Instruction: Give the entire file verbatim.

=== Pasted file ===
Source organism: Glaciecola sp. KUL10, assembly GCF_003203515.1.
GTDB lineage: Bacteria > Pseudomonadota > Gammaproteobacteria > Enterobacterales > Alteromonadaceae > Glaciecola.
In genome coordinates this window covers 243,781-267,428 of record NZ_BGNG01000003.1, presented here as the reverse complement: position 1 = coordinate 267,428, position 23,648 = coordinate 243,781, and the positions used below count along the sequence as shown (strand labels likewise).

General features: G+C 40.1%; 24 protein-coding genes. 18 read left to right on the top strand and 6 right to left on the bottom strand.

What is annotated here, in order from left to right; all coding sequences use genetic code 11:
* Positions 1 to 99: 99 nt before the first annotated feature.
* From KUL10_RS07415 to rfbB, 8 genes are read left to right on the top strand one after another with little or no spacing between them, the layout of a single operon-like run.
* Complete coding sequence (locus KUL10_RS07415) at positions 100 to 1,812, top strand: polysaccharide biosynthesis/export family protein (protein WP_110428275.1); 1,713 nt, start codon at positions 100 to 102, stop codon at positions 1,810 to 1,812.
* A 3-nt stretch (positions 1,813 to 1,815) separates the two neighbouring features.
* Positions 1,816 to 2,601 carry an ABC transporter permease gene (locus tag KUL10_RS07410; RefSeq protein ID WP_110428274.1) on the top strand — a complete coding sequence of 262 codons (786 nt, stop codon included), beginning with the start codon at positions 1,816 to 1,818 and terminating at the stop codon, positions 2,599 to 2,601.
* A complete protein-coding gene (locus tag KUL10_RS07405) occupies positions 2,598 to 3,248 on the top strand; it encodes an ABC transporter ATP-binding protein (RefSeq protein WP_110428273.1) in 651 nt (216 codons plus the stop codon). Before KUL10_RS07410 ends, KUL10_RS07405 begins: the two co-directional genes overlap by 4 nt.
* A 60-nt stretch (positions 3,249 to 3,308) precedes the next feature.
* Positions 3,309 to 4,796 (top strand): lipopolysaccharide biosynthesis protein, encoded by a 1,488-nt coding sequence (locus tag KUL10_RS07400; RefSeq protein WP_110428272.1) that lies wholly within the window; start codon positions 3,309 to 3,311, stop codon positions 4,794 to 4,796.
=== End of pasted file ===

Source organism: Glaciecola sp. KUL10, assembly GCF_003203515.1.
GTDB lineage: Bacteria > Pseudomonadota > Gammaproteobacteria > Enterobacterales > Alteromonadaceae > Glaciecola.
In genome coordinates this window covers 243,781-267,428 of record NZ_BGNG01000003.1, presented here as the reverse complement: position 1 = coordinate 267,428, position 23,648 = coordinate 243,781, and the positions used below count along the sequence as shown (strand labels likewise).

General features: G+C 40.1%; 24 protein-coding genes. 18 read left to right on the top strand and 6 right to left on the bottom strand.

What is annotated here, in order from left to right; all coding sequences use genetic code 11:
* Positions 1 to 99: 99 nt before the first annotated feature.
* From KUL10_RS07415 to rfbB, 8 genes are read left to right on the top strand one after another with little or no spacing between them, the layout of a single operon-like run.
* Complete coding sequence (locus KUL10_RS07415) at positions 100 to 1,812, top strand: polysaccharide biosynthesis/export family protein (protein WP_110428275.1); 1,713 nt, start codon at positions 100 to 102, stop codon at positions 1,810 to 1,812.
* A 3-nt stretch (positions 1,813 to 1,815) separates the two neighbouring features.
* Positions 1,816 to 2,601 carry an ABC transporter permease gene (locus tag KUL10_RS07410; RefSeq protein ID WP_110428274.1) on the top strand — a complete coding sequence of 262 codons (786 nt, stop codon included), beginning with the start codon at positions 1,816 to 1,818 and terminating at the stop codon, positions 2,599 to 2,601.
* A complete protein-coding gene (locus tag KUL10_RS07405) occupies positions 2,598 to 3,248 on the top strand; it encodes an ABC transporter ATP-binding protein (RefSeq protein WP_110428273.1) in 651 nt (216 codons plus the stop codon). Before KUL10_RS07410 ends, KUL10_RS07405 begins: the two co-directional genes overlap by 4 nt.
* A 60-nt stretch (positions 3,249 to 3,308) precedes the next feature.
* Positions 3,309 to 4,796 (top strand): lipopolysaccharide biosynthesis protein, encoded by a 1,488-nt coding sequence (locus tag KUL10_RS07400; RefSeq protein WP_110428272.1) that lies wholly within the window; start codon positions 3,309 to 3,311, stop codon positions 4,794 to 4,796.